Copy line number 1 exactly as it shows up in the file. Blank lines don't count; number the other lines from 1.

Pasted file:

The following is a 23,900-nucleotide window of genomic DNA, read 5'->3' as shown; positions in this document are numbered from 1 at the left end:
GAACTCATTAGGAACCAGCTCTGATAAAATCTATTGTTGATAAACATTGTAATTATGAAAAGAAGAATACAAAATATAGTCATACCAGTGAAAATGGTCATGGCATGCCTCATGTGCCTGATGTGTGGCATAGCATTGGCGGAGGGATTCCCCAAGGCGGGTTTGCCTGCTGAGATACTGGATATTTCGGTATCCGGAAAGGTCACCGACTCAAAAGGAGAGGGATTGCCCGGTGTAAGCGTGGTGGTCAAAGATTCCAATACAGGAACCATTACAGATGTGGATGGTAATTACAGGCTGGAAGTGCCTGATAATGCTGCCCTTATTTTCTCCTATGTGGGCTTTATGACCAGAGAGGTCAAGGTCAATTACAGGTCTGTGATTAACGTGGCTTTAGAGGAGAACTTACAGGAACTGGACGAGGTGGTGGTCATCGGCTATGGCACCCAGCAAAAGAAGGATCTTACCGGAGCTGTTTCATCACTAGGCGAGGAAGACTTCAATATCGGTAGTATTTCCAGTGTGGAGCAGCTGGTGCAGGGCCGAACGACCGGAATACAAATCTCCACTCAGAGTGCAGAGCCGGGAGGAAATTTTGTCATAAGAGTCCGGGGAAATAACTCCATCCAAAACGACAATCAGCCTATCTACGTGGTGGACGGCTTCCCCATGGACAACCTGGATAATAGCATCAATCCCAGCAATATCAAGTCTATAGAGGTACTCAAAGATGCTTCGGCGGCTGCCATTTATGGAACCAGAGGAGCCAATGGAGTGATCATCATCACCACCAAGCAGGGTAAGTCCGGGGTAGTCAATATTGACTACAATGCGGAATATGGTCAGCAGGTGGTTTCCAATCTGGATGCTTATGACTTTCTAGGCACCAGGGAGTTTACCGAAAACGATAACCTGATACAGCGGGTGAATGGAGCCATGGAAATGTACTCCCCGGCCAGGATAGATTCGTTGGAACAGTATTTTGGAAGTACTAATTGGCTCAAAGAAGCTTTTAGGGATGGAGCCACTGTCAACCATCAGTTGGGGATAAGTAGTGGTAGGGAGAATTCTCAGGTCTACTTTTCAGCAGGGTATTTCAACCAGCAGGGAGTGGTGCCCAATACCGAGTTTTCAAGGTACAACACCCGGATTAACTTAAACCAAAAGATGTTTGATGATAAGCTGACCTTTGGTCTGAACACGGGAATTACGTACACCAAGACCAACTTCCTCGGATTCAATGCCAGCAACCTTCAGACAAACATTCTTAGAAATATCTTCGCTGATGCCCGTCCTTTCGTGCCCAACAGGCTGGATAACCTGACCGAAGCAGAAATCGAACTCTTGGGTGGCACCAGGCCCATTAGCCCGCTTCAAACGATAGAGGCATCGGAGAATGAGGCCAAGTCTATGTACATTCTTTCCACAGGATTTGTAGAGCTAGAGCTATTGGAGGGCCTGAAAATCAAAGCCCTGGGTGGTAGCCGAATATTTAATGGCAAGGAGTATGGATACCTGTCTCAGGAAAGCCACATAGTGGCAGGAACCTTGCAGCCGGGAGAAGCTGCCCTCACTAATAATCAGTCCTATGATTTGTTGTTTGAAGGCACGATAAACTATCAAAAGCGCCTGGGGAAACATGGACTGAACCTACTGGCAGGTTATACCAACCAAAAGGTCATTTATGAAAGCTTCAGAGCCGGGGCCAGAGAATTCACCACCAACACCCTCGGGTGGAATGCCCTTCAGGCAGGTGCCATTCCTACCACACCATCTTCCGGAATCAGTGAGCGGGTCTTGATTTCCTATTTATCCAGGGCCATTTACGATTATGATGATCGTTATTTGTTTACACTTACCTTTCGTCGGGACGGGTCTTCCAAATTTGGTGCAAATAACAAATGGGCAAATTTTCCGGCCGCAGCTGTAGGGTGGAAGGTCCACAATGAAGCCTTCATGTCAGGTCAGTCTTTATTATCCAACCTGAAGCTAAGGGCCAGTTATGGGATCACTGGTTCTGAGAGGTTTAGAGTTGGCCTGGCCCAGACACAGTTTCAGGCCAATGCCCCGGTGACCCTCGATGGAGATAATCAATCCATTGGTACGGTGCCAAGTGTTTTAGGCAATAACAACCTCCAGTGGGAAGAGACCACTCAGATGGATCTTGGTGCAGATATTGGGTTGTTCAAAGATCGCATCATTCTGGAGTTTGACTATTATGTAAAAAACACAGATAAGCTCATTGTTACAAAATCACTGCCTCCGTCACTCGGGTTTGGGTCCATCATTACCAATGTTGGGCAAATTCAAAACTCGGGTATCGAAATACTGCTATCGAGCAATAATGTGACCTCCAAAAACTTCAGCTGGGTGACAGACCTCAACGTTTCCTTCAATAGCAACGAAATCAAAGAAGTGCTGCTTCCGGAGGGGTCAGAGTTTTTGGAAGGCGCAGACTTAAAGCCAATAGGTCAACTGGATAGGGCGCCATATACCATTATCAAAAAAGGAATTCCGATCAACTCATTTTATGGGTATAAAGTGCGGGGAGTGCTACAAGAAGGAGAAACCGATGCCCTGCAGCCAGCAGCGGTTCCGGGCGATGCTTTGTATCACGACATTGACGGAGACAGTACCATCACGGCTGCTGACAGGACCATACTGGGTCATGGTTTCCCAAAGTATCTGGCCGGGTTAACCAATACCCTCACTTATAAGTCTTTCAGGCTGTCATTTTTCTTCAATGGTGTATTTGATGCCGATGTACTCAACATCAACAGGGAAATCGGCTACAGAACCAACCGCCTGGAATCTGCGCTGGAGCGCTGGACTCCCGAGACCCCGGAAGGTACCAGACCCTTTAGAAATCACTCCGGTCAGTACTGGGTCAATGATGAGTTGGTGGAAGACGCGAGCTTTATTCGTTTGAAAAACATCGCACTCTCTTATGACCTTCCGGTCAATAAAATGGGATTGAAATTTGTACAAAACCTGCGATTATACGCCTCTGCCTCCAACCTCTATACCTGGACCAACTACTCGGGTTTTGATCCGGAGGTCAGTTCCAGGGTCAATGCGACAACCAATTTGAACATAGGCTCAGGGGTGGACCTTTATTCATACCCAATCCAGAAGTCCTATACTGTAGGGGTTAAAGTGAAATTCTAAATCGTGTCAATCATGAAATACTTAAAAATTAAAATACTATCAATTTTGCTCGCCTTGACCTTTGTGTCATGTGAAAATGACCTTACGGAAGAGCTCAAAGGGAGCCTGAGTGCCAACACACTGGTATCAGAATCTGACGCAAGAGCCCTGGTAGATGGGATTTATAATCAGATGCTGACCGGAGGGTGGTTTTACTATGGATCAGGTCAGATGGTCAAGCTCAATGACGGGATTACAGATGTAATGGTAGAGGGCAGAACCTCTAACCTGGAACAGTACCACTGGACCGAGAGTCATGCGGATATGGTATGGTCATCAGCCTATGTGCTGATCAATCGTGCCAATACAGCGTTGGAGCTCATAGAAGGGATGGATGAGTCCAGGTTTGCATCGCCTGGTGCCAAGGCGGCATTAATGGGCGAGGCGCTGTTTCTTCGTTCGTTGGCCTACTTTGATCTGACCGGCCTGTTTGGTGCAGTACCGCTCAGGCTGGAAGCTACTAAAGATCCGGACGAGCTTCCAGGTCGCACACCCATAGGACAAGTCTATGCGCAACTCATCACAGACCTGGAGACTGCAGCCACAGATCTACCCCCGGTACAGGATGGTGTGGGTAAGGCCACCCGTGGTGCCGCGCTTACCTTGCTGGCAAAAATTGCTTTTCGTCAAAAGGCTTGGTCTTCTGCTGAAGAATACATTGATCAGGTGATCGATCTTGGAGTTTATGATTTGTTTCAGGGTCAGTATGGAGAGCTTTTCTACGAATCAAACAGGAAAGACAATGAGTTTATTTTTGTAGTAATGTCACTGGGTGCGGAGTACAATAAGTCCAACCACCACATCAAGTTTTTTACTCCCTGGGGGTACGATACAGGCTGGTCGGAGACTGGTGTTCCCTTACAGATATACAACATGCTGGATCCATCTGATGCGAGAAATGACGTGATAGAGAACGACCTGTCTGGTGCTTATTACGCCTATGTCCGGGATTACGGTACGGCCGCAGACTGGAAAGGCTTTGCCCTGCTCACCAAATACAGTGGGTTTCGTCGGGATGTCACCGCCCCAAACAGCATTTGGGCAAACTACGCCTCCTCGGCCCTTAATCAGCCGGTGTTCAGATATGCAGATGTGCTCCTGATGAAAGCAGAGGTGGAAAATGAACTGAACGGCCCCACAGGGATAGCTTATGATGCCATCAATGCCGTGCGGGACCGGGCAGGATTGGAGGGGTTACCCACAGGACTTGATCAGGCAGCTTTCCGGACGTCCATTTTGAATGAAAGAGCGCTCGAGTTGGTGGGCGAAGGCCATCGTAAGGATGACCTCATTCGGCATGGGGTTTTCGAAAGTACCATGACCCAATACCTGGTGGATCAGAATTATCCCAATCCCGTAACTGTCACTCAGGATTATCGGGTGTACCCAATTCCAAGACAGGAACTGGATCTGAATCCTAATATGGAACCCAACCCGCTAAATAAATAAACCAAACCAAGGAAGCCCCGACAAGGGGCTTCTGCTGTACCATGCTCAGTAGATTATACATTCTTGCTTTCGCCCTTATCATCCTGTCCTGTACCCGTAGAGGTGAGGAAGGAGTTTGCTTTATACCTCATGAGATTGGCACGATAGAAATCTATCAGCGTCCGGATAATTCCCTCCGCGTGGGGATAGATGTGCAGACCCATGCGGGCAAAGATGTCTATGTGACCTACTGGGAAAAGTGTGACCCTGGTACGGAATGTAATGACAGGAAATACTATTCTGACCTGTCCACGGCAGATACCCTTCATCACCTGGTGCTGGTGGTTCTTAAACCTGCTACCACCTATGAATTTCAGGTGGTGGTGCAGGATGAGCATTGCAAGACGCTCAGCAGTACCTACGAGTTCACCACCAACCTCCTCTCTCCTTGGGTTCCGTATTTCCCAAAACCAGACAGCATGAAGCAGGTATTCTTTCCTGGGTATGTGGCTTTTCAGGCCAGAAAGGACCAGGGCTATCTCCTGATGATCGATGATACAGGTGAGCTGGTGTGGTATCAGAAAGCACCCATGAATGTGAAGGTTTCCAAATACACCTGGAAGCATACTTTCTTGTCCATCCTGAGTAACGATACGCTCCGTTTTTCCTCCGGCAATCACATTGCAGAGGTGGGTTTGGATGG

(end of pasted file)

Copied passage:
The following is a 23,900-nucleotide window of genomic DNA, read 5'->3' as shown; positions in this document are numbered from 1 at the left end: